Co. Hwy 2 at the White Pine Picnic Area

Our first destination was the White Pine Picnic Area (part of the Superior National Forest). The pines are old and very tall and some grow so close to the road that they have reflectors marking them to avoid a collision at night.
White pine

This turned out to be a nice area to take a break and explore before heading north to Hwy 1 and then west to Ely.

A couple of airheads in the pines (1976 R75/6 & 1984 R65)

Of course I found a few species of flowers on the short hiking trail:
One-flowered Pyrola (Moneses uniflora)

Common Wood Sorrel (Oxalis montana)

Hwy 1 has a reputation amongst motorcyclists as a fun ride. I finally had enough confidence in my bike handling skills to tackle its twists and turns. Granted, it was not at high speeds, but I would argue that no one should be taking blind curves on a narrow road bordered by bedrock very fast - on two wheels or four. Add on the very real opportunity to see moose and a bit of caution is prudent. Within a few miles I was grinning as we navigated the road. The scenery is amazing!! As we road along I would see flashes of lakes, streams, bedrock and blue flag (wild iris species) amongst the varying hues of green from the trees and underbrush. Since it was a hot day I was hoping the moose were all off hanging out in shady ponds to stay cool.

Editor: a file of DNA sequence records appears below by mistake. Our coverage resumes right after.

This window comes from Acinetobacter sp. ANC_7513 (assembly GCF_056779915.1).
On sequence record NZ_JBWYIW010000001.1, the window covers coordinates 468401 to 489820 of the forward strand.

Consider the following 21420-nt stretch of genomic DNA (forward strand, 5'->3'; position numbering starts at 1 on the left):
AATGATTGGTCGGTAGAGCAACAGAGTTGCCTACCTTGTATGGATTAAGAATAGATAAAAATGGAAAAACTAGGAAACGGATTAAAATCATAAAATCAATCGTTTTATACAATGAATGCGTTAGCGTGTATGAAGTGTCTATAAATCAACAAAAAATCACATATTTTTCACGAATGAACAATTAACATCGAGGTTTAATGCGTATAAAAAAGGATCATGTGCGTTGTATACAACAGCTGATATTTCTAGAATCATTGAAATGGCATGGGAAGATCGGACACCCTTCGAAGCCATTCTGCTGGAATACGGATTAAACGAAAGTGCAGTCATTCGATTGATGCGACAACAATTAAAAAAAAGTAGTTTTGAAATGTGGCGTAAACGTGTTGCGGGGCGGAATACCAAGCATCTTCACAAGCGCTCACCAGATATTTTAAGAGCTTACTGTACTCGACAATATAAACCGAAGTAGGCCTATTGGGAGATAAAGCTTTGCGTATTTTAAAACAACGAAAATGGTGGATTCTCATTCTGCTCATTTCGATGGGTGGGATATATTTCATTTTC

At one point I noticed a car deep in the ditch to my right. I think it would have been hard to see from the vantage point of a car and wondered about it. There was no where to pull over (no real shoulders) and I had several cars behind me so it wasn't until 6+ miles later that Mr. Wildknits pulled into a side road. He had seen the car as well and we were both concerned that there may have been people still out there. Luckily the road we pulled into was the entrance to the Voyageur Outward Bound facility and there was a staff member sitting in her car in the pullout. She overheard us talking about the situation and volunteered to drive back and check on the vehicle*. She also got to witness my less than graceful attempt to turn on a down sloping gravel road and the subsequent "dismount" (the bike is okay, though windscreen is scratched. I got a lesson in gravel road slow turns and why my Aerostitch jacket was a good investment).

We continued on to Ely and stopped at the local DQ for a snack and to get directions to a friends house. It was time to deliver the knitting project I had been working on since April.
Healing Shawl (Malabrigo Aguas)

We topped off the tanks in Ely and then headed southwest on Co. Rd 21 to Embarrass to visit some friends. It was a nice time playing with a baby,

touring the new chicken housing,

and discovering a new (to us) species of inchworm.